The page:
Lies, damned lies and statistics

Disraeli said the above and the old clich石till rings true today when considering the claimed numbers of advisers and firms registered as members of mortgage networks, says Richard Griffiths

On the subject of statistics and mortgage networks, Richard Coulson of Home of Choice has raised a few eyebrows in the industry with his recent claim that HoC has attracted applications from 500 ARs and 600 directly authorised advisers.

Depending on which article you read, by the middle of 2006 HoC will have become either the first or second largest mortgage network in the UK market. Jolly good.

Let us dispense with the DA red herring first. Last time I spoke to Nick Baxter of Mortgage Promotions he had 1,700 DA brokers signed up. The Tenet Group lays claim to 5,000 or so DA brokers signed up as does Sesame, while Bankhall could justifiably claim even higher numbers.

In reality, each DA broker is signed up to more mortgage networks and clubs than the average number of credit/debit/store cards carried around by a member of the fair sex – and that is quite a high number.

The 600 DA figure is totally meaningless. All that a mortgage network or club can expect is a share of the DA’s business. That share will depend on a subtle mix of influencing factors such as historical relationship, the competitiveness of the proc fees on offer, trust, and which business development manager last walked into the DA broker’s office.

There is no loyalty factor involved here, and the mortgage distributor offering the extra 50 proc fee on a Halifax case will get the Halifax mortgages cases this month.

The acid test for a distributor is the overall volumes of business originated by the DA brokers and this is only remotely related to the numbers signed up.

I think it is rather sad to see eminent IFA networks such as Sesame and Tenet resorting to this cheap tactic of including DAs in their quoted membership numbers. Unless I am very much mistaken, this is a ploy to deflect attention away from the dwindling numbers of ARs within their ranks.

Turning our attention to the question of ARs, this is a far more clearly defined picture as the number of ARs does indeed directly relate to volumes of business placed through a network. For HoC, as of September 30 there were 50 AR firms shown on the Financial Services Authority web register. Due to an oversight on my part, HoC was not included in the league table of mortgage networks shown in the October 17 issue of Mortgage Strategy and should have slotted in as the 17th largest network. Apologies, it will be included in future.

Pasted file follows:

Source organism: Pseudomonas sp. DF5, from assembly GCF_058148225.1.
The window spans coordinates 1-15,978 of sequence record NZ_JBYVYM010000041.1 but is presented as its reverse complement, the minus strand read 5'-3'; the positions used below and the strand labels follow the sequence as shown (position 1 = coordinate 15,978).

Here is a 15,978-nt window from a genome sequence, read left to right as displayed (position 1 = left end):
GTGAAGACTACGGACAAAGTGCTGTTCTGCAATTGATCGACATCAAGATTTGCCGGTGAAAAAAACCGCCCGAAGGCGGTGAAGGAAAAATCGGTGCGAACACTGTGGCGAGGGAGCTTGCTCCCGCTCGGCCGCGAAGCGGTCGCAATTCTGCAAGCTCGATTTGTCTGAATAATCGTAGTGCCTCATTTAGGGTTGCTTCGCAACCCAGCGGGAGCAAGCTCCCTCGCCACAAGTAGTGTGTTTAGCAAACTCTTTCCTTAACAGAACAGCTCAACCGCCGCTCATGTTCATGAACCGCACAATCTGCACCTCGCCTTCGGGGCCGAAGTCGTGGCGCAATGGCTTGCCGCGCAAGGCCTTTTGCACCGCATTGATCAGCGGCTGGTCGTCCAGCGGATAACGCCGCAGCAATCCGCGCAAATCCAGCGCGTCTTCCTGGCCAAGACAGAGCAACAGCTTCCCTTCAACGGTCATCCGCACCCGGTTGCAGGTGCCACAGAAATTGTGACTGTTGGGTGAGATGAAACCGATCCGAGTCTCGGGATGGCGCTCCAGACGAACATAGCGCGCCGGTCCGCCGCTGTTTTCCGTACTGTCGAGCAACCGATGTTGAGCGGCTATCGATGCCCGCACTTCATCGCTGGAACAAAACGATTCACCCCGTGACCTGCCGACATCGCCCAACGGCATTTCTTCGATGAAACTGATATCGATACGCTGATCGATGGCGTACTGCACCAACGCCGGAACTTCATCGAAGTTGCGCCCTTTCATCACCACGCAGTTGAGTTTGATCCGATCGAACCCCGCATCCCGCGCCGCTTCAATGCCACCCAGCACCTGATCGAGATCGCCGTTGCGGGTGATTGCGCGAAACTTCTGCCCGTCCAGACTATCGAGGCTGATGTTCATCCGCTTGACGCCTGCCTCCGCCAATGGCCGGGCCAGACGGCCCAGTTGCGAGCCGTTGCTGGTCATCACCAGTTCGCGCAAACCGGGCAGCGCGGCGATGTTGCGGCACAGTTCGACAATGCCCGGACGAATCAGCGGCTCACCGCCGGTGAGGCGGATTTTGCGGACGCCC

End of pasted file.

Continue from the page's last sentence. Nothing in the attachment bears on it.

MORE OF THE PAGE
Using the rule of thumb of 1.3 advisers per firm, this would mean 65 active AR advisers in HoC which is 13% of the 500 number in the pipeline.

Compare this with Network Data as an example, a firm about which I can speak with some authority. Throughout 2005 the number of AR applications in the pipeline has generally run at around 13% of the number of active ARs within Network Data. A flip position to HoC.

The number of HoC AR firms showing on the FSA web register on November 1 had increased to 61. Looking in detail at their dates of appointment over the months of June, July, August, September and October the number of firms appointed in each month were two,13,19,16 and 11 respectively.

Steady numbers but hardly a ringing endorsement of the number of AR applications claimed to be in the pipeline. Taken at face value the numbers peaked in September and are now in decline.

When any high profile personality jumps from one company to another we all know that personal loyalty can play a powerful role in persuading members to also move across to the new company.

The initial sales are always the easy ones, insofar as any sales are easy.

After that life gets harder, a lot harder, and the apparent decline in AR appointments may already be reflecting this fact. But then Coulson also claims that few of the AR applications to HoC have come from ex-Zurich/Openwork members. He is on record saying that the number of such applications is just 12. I beg to differ.

A closer inspection of the 61 HoC AR firms shows 13 of them were previously listed as ARs of Zurich Advice Network. Examples are Aspect Mortgage Search and Clark Hannah Financial Services. They even retain the same FSA registration numbers that they had under the ZAN; the numbers have transferred across with the firms.

Many of the other 61 firms have people who were advisers under ZAN but now operate under a different firm’s name. John Rice Financial was listed under ZAN, while Bernard John Rice is now under HoC – same address of course.

Clark Hillyer was listed under ZAN, while Aston James is now under HoC – same address and same advisers, Robert George Ellice and Kingsley Derek Wilson.

And this analysis only relates to the 61 AR firms currently showing on the FSA web register. Coulson claims that the 12 firms apply across the board, including the 500 ARs supposedly in the HoC pipeline.

People I have spoken to in the past week are, unsurprisingly, sceptical of the figures being bandied about. What do I think? I would refer you to my headline, the part before the word ‘statistics’.

As for Coulson, I wish him well later this month as the defendant in the court case brought against him by Zurich/Openwork. When he swears on oath to “tell the truth, the whole truth, and nothing but the truth” I hope it doesn’t prove too much of a challenge for him.